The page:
Until recently, the oldest remains of feasts by humans came from Middle Eastern sites dating to around 9,500 years ago after farming had been initiated.
Researchers, however, appear to have discovered a cave with evidence of a gathering of 35+ members of the Natufian culture [http://en.wikipedia.org/wiki/Natufian_culture] about the burial pit of a woman who was possibly a shaman. Wild tortoise and wild cattle meat was consumed.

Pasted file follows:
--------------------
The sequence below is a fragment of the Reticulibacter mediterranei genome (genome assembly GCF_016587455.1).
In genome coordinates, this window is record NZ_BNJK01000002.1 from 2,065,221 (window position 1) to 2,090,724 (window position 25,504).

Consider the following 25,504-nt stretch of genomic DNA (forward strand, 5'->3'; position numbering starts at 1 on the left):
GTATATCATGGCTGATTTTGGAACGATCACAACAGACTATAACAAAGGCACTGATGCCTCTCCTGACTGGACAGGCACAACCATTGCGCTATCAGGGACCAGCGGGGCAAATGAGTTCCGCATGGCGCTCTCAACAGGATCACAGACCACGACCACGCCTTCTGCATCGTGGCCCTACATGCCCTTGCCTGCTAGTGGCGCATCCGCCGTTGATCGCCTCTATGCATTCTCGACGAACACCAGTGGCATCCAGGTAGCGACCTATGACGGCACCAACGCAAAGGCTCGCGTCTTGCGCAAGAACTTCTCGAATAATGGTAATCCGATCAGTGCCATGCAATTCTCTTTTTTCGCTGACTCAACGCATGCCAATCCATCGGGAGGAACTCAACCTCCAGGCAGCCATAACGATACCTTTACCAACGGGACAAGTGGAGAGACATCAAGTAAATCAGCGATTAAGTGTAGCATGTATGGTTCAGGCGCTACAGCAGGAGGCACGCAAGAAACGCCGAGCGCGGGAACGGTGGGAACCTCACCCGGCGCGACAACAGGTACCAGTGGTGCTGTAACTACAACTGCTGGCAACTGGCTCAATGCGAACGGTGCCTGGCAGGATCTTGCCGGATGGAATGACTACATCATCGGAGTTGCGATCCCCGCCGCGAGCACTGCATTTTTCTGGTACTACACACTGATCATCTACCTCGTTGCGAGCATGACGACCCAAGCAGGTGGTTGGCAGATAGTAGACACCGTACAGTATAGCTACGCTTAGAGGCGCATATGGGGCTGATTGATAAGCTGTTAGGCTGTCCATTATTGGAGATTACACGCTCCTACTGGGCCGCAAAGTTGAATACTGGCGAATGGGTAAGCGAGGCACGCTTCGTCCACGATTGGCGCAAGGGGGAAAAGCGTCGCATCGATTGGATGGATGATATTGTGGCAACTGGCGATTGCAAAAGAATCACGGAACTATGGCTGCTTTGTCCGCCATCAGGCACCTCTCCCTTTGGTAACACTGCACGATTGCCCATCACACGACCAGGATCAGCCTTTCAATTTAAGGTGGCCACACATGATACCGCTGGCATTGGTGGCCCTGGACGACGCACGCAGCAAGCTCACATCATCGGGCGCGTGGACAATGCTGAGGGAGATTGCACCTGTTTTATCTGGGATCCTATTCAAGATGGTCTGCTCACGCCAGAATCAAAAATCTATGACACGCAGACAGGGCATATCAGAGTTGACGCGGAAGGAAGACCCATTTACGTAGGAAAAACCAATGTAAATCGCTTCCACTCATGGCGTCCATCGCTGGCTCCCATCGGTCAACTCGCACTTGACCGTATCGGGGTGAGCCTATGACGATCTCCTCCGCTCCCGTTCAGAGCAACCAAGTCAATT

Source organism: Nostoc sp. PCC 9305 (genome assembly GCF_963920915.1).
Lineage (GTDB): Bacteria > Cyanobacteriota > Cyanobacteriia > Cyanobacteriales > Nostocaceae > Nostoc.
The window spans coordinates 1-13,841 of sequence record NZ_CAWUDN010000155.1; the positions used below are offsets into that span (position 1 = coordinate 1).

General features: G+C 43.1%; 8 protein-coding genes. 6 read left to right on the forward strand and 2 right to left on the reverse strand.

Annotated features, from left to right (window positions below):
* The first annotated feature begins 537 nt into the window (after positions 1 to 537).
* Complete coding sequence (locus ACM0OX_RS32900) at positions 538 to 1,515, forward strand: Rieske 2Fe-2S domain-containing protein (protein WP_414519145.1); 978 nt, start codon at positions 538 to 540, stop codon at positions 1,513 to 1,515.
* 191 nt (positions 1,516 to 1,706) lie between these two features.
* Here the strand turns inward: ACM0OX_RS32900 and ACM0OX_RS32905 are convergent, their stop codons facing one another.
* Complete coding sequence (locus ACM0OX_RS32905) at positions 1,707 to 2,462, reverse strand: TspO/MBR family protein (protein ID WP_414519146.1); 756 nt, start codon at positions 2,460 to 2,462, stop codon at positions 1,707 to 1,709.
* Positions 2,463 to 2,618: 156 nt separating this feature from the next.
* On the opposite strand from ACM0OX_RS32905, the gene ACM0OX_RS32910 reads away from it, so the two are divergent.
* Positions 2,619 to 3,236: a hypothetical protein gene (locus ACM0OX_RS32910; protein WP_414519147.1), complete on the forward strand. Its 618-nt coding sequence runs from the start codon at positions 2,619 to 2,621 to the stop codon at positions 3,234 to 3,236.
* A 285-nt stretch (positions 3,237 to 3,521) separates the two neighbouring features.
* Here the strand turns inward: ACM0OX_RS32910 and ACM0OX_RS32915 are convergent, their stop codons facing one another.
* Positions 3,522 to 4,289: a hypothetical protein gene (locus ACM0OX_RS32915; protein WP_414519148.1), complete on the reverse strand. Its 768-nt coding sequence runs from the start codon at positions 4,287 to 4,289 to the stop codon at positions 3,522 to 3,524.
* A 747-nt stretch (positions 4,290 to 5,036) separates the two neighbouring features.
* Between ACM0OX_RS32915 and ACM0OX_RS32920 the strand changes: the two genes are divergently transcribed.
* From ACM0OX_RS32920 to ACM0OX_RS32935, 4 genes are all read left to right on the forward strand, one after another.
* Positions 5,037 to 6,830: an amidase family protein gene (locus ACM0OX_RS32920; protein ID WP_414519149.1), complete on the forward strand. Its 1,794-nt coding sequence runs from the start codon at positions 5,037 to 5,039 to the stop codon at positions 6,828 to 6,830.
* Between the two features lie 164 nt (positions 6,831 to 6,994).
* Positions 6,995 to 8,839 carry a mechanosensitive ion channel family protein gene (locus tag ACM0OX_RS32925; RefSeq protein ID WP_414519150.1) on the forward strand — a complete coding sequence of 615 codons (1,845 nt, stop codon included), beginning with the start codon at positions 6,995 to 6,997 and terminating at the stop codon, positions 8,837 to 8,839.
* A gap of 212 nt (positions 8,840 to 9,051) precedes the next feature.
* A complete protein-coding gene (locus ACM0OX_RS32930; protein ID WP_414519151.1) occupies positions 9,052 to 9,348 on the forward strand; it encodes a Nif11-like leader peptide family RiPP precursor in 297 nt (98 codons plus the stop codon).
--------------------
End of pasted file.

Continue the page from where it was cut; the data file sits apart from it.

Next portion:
The Natufian people lived from around 15 thousand to 11.5 thousand years ago in the Middle East. Theirs was the first known society to inhabit year-round settlements. The researchers speculate that there may have been a need for community-building rituals, and note that these rituals involved wild plants and wild game that would be later domesticated by people living in the region.
Critics note that the researchers have presented a plausible interpretation of the evidence, but that their conclusions are not air-tight.
The report on the discovery can be found at http://www.pnas.org/content/107/35/15362.abstract?cited-by=yes&legid=pnas;107/35/15362.